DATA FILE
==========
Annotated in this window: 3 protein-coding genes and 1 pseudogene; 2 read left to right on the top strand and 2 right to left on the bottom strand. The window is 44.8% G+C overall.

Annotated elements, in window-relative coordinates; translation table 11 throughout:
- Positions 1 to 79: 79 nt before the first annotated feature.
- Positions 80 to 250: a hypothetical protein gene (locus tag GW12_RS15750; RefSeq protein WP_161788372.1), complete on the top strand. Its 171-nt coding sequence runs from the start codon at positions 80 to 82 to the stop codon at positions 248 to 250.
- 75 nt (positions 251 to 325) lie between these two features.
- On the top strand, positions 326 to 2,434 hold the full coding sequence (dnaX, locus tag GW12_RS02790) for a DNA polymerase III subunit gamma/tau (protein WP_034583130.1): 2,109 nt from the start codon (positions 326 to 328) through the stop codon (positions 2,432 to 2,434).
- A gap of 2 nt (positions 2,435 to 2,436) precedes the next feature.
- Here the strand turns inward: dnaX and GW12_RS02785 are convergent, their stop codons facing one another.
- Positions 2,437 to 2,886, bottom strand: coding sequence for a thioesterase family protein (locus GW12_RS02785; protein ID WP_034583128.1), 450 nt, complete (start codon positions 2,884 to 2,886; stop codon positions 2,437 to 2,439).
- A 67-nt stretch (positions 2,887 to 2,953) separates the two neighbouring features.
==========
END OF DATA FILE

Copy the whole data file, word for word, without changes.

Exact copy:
Annotated in this window: 3 protein-coding genes and 1 pseudogene; 2 read left to right on the top strand and 2 right to left on the bottom strand. The window is 44.8% G+C overall.

Annotated elements, in window-relative coordinates; translation table 11 throughout:
- Positions 1 to 79: 79 nt before the first annotated feature.
- Positions 80 to 250: a hypothetical protein gene (locus tag GW12_RS15750; RefSeq protein WP_161788372.1), complete on the top strand. Its 171-nt coding sequence runs from the start codon at positions 80 to 82 to the stop codon at positions 248 to 250.
- 75 nt (positions 251 to 325) lie between these two features.
- On the top strand, positions 326 to 2,434 hold the full coding sequence (dnaX, locus tag GW12_RS02790) for a DNA polymerase III subunit gamma/tau (protein WP_034583130.1): 2,109 nt from the start codon (positions 326 to 328) through the stop codon (positions 2,432 to 2,434).
- A gap of 2 nt (positions 2,435 to 2,436) precedes the next feature.
- Here the strand turns inward: dnaX and GW12_RS02785 are convergent, their stop codons facing one another.
- Positions 2,437 to 2,886, bottom strand: coding sequence for a thioesterase family protein (locus GW12_RS02785; protein ID WP_034583128.1), 450 nt, complete (start codon positions 2,884 to 2,886; stop codon positions 2,437 to 2,439).
- A 67-nt stretch (positions 2,887 to 2,953) separates the two neighbouring features.